NEW HAVEN — Most heart attack patients transferred between hospitals for the emergency artery-opening procedure called angioplasty are not transported as quickly as they should be, Yale School of Medicine researchers report in the first national study of “door-in door-out” time for transfer patients.

Fewer than ten percent of heart attack patients transferred from their initial hospital to one offering the life-saving procedure are transferred within the recommended 30 minutes, according to the researchers, who published their findings in the November 28 issue of Archives of Internal Medicine.

For ST-segment elevation myocardial infarction (STEMI) patients, quick response is critical because this type of heart attack is caused by a complete blockage of blood supply to the heart. Angioplasty should be performed as quickly as possible, but many smaller hospitals do not have the staff or facilities to perform the procedure 24/7. Experts agree that the hospitals should send those patients on to a hospital that offers the procedure. The guidelines recommend that the time from arrival at the first hospital until the patient leaves should be no more than 30 minutes.

In 2009, nearly 14,000 heart attack patients were transferred from smaller hospitals to hospitals that offer angioplasty, but fewer than 10 percent of them were sent onto the second hospital within the recommended time. Nearly one third of the heart attack patients were sent more than 90 minutes after arriving at the emergency room.

 WALLINGFORD — MidState Medical Center hosted its annual meeting on November 14 at the Connecticut Hospital Association. During the program MidState presented its annual Crystal Obelisk Award, which since 1991 has honored individuals and groups for outstanding contributions to health care. Radiologist Sherwin Borsuk, MD was named as the 2011 recipient.


Borsuk joined the medical staff of MidState predecessor Meriden-Wallingford Hospital in 1978, and for more than 30 years has served the hospital in multiple capacities. Earlier this year he became an active member of the board’s Quality Committee, which sets quality goals, establishes, monitors and assesses measures of performance, quality of care, clinical safety and adverse events.


Borsuk “is a mentor to his staff, is proactive in making things easier for them to be more productive, and is adamant about providing the highest quality services,” said MidState director Bruce Eldridge, who presented the award.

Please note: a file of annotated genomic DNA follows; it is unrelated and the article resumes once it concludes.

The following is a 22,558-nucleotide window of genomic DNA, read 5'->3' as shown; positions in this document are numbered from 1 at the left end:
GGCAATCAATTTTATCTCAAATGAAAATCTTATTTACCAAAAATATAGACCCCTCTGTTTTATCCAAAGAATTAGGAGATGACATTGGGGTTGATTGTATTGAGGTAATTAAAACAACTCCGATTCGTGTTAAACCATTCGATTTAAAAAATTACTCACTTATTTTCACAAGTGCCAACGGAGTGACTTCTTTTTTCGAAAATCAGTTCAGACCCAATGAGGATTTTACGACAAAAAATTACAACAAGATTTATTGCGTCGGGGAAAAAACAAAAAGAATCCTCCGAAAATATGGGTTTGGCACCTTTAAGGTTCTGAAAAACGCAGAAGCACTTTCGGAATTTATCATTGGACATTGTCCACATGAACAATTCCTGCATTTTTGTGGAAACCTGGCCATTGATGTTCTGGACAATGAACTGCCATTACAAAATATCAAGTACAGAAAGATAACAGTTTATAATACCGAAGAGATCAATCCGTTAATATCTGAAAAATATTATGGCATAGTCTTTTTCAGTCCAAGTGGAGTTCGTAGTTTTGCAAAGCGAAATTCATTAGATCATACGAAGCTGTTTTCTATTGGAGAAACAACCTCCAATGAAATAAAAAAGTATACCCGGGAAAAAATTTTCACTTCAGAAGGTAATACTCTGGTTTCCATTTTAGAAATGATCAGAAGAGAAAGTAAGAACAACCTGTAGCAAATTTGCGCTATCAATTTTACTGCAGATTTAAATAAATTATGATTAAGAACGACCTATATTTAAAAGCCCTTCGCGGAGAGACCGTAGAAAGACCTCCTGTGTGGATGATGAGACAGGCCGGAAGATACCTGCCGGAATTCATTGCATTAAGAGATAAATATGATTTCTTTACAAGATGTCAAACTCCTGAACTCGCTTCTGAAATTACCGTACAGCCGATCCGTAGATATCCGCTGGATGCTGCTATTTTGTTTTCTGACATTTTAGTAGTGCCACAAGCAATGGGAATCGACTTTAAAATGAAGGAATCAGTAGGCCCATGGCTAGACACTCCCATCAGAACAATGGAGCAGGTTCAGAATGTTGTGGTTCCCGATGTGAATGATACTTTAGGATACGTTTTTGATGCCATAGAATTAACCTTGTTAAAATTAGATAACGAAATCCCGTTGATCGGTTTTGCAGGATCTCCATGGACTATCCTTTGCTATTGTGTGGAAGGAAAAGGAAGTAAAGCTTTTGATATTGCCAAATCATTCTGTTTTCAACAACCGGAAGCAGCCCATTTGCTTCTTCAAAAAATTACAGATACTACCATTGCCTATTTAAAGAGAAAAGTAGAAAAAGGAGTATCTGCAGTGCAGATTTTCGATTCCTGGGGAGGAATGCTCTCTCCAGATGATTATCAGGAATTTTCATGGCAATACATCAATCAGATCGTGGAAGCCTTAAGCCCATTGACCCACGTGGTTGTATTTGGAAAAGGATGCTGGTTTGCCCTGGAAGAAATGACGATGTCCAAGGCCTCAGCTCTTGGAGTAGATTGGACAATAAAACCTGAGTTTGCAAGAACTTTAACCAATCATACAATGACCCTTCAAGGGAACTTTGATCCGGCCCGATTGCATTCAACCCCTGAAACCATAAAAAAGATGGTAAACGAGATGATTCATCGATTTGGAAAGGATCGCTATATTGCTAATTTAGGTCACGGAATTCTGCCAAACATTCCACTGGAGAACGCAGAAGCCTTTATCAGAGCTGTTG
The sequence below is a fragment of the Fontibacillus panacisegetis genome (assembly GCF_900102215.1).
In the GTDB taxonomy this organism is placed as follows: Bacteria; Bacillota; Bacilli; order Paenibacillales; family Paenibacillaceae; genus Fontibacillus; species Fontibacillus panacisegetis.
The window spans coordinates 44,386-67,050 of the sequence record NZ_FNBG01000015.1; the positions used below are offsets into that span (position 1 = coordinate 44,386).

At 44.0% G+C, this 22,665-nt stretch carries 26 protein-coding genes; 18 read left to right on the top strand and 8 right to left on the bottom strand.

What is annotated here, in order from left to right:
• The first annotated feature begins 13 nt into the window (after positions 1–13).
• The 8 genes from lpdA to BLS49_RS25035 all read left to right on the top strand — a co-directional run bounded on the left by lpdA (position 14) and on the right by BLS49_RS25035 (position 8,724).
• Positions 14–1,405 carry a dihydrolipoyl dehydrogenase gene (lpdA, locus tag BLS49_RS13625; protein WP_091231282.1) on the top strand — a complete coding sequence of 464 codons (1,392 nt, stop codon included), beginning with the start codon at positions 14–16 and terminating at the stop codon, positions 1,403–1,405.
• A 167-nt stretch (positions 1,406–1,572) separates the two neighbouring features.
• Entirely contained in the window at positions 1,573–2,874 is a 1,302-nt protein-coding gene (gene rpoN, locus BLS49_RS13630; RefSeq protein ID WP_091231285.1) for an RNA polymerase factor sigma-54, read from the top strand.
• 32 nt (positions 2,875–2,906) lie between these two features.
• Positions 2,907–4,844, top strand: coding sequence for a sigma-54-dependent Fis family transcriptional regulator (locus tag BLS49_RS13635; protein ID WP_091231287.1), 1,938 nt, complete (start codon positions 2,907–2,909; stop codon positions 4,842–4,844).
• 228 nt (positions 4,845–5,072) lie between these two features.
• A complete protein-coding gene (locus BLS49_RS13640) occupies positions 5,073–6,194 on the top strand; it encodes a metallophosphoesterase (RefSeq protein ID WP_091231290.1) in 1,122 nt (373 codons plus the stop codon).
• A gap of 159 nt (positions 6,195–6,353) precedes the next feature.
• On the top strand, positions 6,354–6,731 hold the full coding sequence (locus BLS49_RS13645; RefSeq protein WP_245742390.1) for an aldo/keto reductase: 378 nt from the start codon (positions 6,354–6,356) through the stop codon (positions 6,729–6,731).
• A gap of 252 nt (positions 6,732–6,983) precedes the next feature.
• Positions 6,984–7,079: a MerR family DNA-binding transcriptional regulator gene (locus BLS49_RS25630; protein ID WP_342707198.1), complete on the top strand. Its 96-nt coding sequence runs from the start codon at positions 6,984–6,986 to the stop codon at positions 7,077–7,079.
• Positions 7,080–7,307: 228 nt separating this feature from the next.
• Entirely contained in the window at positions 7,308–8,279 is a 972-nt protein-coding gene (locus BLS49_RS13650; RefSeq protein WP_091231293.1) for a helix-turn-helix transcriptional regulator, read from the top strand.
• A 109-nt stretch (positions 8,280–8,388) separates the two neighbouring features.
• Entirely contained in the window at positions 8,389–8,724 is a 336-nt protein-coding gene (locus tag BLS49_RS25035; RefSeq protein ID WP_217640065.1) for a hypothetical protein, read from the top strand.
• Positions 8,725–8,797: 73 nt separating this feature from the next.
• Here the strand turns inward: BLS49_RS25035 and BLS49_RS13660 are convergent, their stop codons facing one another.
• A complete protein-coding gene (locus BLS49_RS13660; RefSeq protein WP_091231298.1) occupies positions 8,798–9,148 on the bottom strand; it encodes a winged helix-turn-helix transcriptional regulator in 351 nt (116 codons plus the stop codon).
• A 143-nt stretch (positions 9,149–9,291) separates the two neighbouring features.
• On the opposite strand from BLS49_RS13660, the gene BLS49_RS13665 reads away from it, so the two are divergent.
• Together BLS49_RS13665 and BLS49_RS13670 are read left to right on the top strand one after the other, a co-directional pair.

BRIDGEPORT — A report released by HealthGrades, an independent source of physician information and hospital quality ratings, named St. Vincent’s Medical Center a recipient of the Coronary Intervention Excellence Award for 2011. The report found that patients treated at five-star-rated hospitals experience a 73-percent lower risk of mortality and a 63-percent lower risk of complications compared to one-star-rated hospitals.


“This third-party endorsement validates the patient care provided by our excellent cardiologists, nurses, other clinical staff and support team,” said Lawrence Schek, the Bridgeport hospital’s vice president and chairman of cardiology.  “St. Vincent’s has a long history of excellent cardiac-care outcomes. We have invested in new technology and expanded and renovated our interventional cardiology area, so we can provide the safest and highest quality care to our patients.”

 NEW HAVEN — The U.S. Green Building Council has awarded LEED (Leadership in Energy and Environmental Design) certification to Smilow Cancer Hospital at Yale-New Haven Hospital (YNHH) in recognition of the hospital’s successful sustainable design and construction strategies.

The LEED Green Building Rating System is the nationally accepted benchmark for the design, construction and operation of high-performance green buildings, providing verification that a building was designed and built using strategies aimed at improving performance across all metrics.

“When planning for Smilow Cancer Hospital began in 2002, sustainable strategies, including LEED certification, were not easily attainable in health-care facilities because of their high energy demands and other constraints,” said YNHH President and CEO Marna P. Borgstrom. “We are very pleased with this recognition knowing that Smilow Cancer Hospital is the largest health-care facility in Connecticut to receive LEED certification.”

Completed in 2009, the 516,000-square-foot Smilow’s sustainable features include optimum circulation of natural light in lobbies, corridors and waiting areas to reduce energy consumption; occupancy sensors in non-patient spaces to further reduce energy usage; pumps with variable speed drives and room pressure monitors to reduce power usage for enhanced air supply.